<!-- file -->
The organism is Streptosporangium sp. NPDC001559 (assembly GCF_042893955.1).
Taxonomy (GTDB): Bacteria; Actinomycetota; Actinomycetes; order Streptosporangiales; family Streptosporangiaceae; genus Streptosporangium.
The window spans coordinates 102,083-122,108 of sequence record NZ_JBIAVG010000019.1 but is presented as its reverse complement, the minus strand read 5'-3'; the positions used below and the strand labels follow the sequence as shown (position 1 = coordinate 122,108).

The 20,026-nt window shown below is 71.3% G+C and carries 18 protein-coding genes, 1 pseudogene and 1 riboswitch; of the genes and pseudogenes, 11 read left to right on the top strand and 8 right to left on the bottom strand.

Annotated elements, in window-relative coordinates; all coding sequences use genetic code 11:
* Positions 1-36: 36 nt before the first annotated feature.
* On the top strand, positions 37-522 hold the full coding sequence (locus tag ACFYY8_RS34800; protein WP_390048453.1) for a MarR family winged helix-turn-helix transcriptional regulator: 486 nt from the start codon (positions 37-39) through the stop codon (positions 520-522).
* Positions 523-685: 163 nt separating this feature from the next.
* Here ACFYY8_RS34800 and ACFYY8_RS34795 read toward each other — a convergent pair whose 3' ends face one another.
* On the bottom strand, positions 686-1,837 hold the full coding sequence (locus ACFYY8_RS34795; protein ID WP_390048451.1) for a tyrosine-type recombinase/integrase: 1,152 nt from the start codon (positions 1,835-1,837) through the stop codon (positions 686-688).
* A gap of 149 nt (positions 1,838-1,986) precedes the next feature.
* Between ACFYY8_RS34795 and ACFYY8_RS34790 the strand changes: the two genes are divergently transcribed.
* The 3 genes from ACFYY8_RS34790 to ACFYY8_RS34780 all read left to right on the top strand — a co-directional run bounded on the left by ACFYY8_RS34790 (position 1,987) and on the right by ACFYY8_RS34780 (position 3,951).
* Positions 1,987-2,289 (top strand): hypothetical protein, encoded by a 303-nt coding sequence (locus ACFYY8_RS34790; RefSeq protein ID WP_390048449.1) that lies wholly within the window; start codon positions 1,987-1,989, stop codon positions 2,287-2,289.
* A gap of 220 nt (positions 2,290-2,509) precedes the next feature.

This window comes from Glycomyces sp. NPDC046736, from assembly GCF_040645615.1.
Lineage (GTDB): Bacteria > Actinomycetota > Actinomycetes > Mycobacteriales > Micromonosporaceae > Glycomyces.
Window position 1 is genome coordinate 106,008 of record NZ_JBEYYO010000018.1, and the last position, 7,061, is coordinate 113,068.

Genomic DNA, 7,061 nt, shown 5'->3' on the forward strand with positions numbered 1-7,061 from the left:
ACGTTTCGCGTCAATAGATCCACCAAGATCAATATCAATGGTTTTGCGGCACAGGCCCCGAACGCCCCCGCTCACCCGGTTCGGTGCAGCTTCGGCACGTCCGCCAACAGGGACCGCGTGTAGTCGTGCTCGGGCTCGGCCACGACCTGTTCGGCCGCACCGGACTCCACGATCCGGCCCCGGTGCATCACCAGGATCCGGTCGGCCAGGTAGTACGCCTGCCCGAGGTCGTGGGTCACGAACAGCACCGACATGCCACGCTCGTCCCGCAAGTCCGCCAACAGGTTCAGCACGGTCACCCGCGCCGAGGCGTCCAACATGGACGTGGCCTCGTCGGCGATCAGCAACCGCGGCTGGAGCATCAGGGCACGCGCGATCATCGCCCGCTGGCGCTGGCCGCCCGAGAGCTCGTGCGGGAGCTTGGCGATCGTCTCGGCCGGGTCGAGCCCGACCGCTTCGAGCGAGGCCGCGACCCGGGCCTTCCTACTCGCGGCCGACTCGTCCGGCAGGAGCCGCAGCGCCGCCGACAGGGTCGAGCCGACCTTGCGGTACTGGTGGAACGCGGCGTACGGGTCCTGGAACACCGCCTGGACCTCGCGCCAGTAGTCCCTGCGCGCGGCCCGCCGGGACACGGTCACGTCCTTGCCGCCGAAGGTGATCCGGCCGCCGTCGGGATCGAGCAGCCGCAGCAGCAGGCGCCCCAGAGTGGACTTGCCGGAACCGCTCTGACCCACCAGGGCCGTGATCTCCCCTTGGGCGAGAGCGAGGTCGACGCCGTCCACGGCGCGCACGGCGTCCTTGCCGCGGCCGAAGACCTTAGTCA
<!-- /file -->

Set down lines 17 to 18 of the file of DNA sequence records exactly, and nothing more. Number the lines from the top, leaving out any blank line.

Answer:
Lineage (GTDB): Bacteria > Actinomycetota > Actinomycetes > Mycobacteriales > Micromonosporaceae > Glycomyces.
Window position 1 is genome coordinate 106,008 of record NZ_JBEYYO010000018.1, and the last position, 7,061, is coordinate 113,068.